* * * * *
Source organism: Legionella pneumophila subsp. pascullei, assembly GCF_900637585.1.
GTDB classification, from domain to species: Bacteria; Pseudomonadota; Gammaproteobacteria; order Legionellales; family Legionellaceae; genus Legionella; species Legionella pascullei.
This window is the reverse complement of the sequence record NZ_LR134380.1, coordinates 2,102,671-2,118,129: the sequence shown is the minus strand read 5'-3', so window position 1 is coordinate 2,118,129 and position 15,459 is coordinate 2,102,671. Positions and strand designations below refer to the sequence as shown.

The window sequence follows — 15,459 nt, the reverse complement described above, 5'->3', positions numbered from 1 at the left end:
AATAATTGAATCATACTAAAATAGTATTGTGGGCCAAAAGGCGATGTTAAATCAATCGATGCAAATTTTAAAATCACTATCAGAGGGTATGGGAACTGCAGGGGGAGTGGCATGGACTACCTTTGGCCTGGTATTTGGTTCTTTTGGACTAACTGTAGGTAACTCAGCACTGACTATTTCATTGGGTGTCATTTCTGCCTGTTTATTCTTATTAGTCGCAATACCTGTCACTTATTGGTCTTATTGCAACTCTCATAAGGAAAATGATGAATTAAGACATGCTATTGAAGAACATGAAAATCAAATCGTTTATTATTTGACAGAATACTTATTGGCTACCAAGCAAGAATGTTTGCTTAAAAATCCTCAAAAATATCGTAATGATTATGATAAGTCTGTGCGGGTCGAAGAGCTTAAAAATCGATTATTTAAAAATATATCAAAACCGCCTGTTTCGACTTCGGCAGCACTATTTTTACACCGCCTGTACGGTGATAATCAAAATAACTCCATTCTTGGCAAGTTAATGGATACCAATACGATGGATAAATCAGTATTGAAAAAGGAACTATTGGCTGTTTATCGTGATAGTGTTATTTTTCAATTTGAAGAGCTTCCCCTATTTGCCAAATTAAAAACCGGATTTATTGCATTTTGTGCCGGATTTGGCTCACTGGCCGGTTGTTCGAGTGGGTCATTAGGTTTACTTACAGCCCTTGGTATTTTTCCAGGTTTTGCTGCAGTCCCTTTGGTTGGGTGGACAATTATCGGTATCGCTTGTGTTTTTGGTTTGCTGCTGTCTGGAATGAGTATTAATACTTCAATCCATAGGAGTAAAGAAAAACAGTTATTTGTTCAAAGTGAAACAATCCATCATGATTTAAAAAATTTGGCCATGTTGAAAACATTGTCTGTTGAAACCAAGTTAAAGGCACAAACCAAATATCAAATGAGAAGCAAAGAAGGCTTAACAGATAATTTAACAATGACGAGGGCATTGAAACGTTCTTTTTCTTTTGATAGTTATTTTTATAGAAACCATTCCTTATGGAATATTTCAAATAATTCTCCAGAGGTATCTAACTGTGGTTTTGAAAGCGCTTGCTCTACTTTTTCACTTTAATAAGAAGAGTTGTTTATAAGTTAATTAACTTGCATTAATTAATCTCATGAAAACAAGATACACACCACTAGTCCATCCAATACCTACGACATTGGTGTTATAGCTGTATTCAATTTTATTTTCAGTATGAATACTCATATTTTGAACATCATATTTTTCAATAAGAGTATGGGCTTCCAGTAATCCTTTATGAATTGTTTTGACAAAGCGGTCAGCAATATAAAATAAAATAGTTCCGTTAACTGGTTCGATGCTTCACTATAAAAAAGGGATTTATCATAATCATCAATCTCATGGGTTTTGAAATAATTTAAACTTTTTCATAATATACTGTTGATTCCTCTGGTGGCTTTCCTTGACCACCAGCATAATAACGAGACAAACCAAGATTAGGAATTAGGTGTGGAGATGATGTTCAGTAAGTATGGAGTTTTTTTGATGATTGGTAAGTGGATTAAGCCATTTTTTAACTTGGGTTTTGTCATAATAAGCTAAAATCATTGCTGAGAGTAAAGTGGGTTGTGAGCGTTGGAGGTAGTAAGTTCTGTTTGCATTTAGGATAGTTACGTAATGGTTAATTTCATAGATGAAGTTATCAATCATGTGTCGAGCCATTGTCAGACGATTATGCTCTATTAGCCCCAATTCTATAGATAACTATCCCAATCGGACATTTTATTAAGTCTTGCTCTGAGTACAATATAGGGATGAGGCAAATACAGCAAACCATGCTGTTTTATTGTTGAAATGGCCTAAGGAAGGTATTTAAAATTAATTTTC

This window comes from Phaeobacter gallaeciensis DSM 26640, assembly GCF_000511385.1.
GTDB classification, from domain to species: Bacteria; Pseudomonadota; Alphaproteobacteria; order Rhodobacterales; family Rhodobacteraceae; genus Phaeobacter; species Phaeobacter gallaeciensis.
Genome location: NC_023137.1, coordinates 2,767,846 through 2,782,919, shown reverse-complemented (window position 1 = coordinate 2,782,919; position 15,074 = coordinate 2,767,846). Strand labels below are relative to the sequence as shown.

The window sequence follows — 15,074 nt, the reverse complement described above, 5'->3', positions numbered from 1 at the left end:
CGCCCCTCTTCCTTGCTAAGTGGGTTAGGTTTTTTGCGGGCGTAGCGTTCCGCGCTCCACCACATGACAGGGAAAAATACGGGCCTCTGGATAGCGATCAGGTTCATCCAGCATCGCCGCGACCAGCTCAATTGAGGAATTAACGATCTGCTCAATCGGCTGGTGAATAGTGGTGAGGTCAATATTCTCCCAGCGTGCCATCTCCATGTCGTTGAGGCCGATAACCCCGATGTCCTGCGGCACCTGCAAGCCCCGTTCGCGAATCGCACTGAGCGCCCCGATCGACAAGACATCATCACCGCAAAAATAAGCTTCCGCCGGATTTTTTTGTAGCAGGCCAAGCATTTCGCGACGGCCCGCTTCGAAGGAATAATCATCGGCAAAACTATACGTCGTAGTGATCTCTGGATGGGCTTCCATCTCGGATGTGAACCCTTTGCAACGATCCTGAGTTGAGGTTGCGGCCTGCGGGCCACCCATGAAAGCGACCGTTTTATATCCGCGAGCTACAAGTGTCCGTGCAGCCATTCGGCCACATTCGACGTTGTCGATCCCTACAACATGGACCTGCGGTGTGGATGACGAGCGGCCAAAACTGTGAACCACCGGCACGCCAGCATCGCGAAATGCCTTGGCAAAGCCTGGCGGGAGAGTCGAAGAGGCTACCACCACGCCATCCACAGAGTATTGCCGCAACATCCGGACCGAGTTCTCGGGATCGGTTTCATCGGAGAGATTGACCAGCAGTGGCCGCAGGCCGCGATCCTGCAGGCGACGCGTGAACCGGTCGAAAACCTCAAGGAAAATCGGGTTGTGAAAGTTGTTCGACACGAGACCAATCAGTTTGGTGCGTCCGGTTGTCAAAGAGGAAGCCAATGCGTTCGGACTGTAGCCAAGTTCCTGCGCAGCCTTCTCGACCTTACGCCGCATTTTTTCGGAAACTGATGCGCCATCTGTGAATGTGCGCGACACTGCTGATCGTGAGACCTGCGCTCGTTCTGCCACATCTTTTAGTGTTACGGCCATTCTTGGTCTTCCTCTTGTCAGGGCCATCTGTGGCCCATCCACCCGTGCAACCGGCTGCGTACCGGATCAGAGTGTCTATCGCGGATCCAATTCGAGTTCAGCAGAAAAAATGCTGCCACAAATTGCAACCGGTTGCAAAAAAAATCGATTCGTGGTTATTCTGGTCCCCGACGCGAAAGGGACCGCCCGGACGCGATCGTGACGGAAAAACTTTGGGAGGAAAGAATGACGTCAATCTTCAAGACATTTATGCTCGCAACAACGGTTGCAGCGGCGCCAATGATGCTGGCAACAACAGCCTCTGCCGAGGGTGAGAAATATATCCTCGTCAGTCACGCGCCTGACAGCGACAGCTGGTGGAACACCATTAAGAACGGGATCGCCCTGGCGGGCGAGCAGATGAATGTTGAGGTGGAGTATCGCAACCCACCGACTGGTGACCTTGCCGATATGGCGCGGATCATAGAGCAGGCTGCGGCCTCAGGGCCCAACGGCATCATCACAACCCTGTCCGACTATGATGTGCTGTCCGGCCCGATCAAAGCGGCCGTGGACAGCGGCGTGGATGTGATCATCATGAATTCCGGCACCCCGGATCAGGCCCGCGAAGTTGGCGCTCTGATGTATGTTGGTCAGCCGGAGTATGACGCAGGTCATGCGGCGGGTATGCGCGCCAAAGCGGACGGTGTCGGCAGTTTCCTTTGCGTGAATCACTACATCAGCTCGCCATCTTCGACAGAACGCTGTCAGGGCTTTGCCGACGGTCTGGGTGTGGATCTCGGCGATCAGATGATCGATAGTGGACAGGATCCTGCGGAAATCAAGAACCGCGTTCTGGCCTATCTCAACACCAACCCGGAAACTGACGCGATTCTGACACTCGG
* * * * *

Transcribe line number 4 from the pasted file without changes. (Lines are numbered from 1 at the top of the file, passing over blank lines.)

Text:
The window sequence follows — 15,459 nt, the reverse complement described above, 5'->3', positions numbered from 1 at the left end: